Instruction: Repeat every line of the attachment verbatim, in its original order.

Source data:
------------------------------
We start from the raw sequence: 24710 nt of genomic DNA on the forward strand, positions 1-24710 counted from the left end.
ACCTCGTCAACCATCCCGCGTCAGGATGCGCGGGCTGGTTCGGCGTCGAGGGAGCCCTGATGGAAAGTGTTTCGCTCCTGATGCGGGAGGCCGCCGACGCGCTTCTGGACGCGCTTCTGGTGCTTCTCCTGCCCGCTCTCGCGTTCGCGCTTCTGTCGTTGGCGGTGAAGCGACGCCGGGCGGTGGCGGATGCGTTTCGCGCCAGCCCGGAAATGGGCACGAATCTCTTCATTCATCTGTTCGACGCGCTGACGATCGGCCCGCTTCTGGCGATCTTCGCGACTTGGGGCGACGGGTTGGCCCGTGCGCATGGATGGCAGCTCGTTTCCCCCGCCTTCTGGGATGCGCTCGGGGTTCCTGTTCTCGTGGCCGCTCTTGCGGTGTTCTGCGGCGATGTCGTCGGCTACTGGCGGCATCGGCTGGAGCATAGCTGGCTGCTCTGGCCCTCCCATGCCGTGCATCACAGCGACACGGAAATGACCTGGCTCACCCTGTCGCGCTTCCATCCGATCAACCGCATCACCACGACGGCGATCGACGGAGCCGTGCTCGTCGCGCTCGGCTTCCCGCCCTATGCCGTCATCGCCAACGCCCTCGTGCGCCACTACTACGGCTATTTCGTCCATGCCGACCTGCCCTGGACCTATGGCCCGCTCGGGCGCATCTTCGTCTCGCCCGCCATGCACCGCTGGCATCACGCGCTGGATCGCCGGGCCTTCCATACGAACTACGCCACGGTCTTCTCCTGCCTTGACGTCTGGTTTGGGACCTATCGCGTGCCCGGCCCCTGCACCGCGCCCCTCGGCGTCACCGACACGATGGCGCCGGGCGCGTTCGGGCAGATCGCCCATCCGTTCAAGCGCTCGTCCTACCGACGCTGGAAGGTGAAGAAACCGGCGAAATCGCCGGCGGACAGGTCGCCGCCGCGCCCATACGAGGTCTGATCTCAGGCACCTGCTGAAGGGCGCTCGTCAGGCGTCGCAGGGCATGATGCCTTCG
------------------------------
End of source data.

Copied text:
We start from the raw sequence: 24710 nt of genomic DNA on the forward strand, positions 1-24710 counted from the left end.
ACCTCGTCAACCATCCCGCGTCAGGATGCGCGGGCTGGTTCGGCGTCGAGGGAGCCCTGATGGAAAGTGTTTCGCTCCTGATGCGGGAGGCCGCCGACGCGCTTCTGGACGCGCTTCTGGTGCTTCTCCTGCCCGCTCTCGCGTTCGCGCTTCTGTCGTTGGCGGTGAAGCGACGCCGGGCGGTGGCGGATGCGTTTCGCGCCAGCCCGGAAATGGGCACGAATCTCTTCATTCATCTGTTCGACGCGCTGACGATCGGCCCGCTTCTGGCGATCTTCGCGACTTGGGGCGACGGGTTGGCCCGTGCGCATGGATGGCAGCTCGTTTCCCCCGCCTTCTGGGATGCGCTCGGGGTTCCTGTTCTCGTGGCCGCTCTTGCGGTGTTCTGCGGCGATGTCGTCGGCTACTGGCGGCATCGGCTGGAGCATAGCTGGCTGCTCTGGCCCTCCCATGCCGTGCATCACAGCGACACGGAAATGACCTGGCTCACCCTGTCGCGCTTCCATCCGATCAACCGCATCACCACGACGGCGATCGACGGAGCCGTGCTCGTCGCGCTCGGCTTCCCGCCCTATGCCGTCATCGCCAACGCCCTCGTGCGCCACTACTACGGCTATTTCGTCCATGCCGACCTGCCCTGGACCTATGGCCCGCTCGGGCGCATCTTCGTCTCGCCCGCCATGCACCGCTGGCATCACGCGCTGGATCGCCGGGCCTTCCATACGAACTACGCCACGGTCTTCTCCTGCCTTGACGTCTGGTTTGGGACCTATCGCGTGCCCGGCCCCTGCACCGCGCCCCTCGGCGTCACCGACACGATGGCGCCGGGCGCGTTCGGGCAGATCGCCCATCCGTTCAAGCGCTCGTCCTACCGACGCTGGAAGGTGAAGAAACCGGCGAAATCGCCGGCGGACAGGTCGCCGCCGCGCCCATACGAGGTCTGATCTCAGGCACCTGCTGAAGGGCGCTCGTCAGGCGTCGCAGGGCATGATGCCTTCG